@Bikerrandy @ Wackydan I have a MP3-500 and as of right now I get 45.6 MPG. How do I know this you ask? Because I use "Gas Cuddy" and it allows me to track my milage when I enter some simple but key info during each fill up. I run a Vespa rental service here in Miami and I use Vespa LX50's for our "Members Only" service. I also use the MP3-500 to tow our Vespa's and also to TOW HARLEY'S to the shop! So what is my point? I love the MP3-500 BUT... I am also "eye balling" the 2012 RTS Limited edition (Pearl White) as my "Big Boy Toy!" I have to admit the only reason I choose the MP3-500 last year was the "God awful" milage of last years Can Am's but... with a 240+ range per tank for the current Can Am's I have to say that I like the fact that I am going to have x2 the power! I tow Sh&% all the time and sometimes the bikes I tow are in the 1000lbs range. I get a shutter on the bottom end of the torque but thats to be expected on the type of the clutch the MP3 is sporting. With the built in safety features the Can Am is sporting I as a rider who has never had a liking to 2-wheel motorcycles. Cant see the issue in plunking down 40+ on a top of the line model. This is my "Big Boy Toy" and it will be my main means of transport. I ride around all day and once I get my hands on the 2012 LE version, I will be ridding in style!! @Wackdan, can't wait to join the local spyder club!!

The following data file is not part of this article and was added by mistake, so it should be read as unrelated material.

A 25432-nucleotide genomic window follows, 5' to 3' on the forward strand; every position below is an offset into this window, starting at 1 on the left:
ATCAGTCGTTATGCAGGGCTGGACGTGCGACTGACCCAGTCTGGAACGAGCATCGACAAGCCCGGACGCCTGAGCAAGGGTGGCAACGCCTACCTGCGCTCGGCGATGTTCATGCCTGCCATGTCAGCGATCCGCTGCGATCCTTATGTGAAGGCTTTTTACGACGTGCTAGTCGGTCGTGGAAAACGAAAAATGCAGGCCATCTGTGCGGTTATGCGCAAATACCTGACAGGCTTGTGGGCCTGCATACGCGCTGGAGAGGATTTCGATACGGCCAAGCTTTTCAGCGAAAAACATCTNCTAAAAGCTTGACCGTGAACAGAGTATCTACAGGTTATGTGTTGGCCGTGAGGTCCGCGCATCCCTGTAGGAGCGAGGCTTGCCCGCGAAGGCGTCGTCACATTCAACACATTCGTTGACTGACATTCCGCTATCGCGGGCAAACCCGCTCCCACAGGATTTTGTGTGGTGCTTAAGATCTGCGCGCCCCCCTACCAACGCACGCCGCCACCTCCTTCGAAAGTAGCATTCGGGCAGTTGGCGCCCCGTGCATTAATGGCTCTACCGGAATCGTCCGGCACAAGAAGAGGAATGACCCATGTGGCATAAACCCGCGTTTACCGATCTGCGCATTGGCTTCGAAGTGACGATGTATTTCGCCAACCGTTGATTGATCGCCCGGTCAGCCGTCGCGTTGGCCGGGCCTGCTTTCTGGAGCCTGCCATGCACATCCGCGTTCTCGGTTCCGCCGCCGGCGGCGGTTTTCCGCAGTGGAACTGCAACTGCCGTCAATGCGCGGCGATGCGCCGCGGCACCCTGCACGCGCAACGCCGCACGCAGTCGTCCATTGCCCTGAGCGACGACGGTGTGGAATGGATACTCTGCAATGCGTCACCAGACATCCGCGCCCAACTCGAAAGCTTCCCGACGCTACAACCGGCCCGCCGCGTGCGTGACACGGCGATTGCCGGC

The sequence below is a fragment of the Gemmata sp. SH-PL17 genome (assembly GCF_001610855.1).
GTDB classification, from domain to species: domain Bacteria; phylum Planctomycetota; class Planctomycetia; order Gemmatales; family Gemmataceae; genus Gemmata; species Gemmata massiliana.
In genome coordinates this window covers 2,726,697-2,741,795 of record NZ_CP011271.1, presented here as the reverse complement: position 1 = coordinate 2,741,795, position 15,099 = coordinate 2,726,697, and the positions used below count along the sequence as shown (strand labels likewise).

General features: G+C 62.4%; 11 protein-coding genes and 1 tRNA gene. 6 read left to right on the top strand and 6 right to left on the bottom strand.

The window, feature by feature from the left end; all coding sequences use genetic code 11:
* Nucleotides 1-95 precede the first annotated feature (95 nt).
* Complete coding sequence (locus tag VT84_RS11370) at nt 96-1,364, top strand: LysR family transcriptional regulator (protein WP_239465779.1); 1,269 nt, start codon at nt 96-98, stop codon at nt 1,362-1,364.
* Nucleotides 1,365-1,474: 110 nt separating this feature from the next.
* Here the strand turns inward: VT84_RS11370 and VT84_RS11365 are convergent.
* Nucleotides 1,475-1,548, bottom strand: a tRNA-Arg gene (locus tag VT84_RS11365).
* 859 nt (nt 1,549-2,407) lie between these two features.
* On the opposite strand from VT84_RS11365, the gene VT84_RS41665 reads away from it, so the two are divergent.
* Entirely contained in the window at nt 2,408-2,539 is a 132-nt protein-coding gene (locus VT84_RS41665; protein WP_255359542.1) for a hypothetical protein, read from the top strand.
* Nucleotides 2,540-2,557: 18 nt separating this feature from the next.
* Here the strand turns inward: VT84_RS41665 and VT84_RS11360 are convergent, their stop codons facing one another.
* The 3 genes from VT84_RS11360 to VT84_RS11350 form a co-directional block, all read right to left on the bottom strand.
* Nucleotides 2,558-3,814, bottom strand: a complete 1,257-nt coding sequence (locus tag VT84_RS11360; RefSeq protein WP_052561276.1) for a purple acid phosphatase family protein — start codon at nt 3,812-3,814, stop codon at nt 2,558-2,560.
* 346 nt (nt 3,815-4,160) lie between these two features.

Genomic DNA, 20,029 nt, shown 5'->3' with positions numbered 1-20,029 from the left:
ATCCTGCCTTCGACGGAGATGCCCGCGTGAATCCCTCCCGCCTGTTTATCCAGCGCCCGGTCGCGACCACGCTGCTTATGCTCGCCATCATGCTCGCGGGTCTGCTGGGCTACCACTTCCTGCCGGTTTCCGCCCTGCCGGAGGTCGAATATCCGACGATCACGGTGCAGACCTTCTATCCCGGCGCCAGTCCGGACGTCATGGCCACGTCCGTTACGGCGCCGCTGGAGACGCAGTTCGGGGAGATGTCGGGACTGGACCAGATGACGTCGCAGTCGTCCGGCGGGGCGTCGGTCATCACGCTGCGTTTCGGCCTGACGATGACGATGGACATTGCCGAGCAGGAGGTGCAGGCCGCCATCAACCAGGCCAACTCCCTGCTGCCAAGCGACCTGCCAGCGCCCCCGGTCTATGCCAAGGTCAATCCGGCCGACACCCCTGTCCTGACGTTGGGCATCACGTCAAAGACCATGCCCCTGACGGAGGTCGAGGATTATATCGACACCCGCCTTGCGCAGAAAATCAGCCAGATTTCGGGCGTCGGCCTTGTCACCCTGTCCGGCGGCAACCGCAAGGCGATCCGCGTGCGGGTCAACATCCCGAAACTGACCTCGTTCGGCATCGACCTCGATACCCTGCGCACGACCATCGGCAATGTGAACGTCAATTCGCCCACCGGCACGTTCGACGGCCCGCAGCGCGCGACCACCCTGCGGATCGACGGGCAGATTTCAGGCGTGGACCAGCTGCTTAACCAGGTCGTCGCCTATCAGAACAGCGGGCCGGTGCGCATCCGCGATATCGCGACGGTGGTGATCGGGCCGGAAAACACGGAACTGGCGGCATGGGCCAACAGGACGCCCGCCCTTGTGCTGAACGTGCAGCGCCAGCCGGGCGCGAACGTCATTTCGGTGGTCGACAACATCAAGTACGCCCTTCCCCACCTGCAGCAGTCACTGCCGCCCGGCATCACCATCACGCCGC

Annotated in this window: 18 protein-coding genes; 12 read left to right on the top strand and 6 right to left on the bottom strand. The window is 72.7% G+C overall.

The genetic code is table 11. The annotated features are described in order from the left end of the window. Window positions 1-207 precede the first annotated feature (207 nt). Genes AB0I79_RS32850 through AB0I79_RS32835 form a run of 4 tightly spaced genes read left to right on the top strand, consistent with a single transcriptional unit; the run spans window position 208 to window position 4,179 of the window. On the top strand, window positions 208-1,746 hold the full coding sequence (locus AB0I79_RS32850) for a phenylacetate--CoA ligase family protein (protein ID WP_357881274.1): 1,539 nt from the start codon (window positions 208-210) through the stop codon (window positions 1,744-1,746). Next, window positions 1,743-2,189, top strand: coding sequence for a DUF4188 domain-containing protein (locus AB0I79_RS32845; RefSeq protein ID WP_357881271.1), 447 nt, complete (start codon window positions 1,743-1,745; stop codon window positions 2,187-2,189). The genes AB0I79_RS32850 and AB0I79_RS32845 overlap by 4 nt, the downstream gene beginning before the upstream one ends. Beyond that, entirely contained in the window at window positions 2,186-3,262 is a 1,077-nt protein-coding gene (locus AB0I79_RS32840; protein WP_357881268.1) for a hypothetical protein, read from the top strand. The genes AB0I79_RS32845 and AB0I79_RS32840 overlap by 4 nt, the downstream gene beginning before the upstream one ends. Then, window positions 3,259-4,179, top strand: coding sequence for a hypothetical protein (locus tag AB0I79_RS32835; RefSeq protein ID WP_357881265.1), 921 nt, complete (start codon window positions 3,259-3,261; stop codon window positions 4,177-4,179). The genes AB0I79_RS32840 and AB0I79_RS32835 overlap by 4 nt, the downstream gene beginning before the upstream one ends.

wackydan   July 14, 2011 11:23 AM
@bikerrandy TO each, their own... But I have to point out a couple of things. Your MP3 is a 250. The Spyder is a 998. Comparing mileage between a light weight 250 and the heavier Spyder with the 998 isn't exactly a good comparison. I get up to 38 MPG on my Spyder GS. As for their safety... I've ridden down gravel roads, ran into loose stones and sand in tight turns and ridden in torrential downpours. To suggest the wider stance of the spyder is not safe in those conditions is misinformed, and not based on any real experience. I'm not going to berate your choice in rides because honestly, I don't know enough about the MP3 to claim to be an expert. I've ridden/owned numerous bikes, and had fun on all of them. The Spyder is just my latest toy, and it is a whole different type of fun... Riding is riding. You realize of course that a large number of motorcyclists that can't stand anything with three wheels also hate the MP3 right?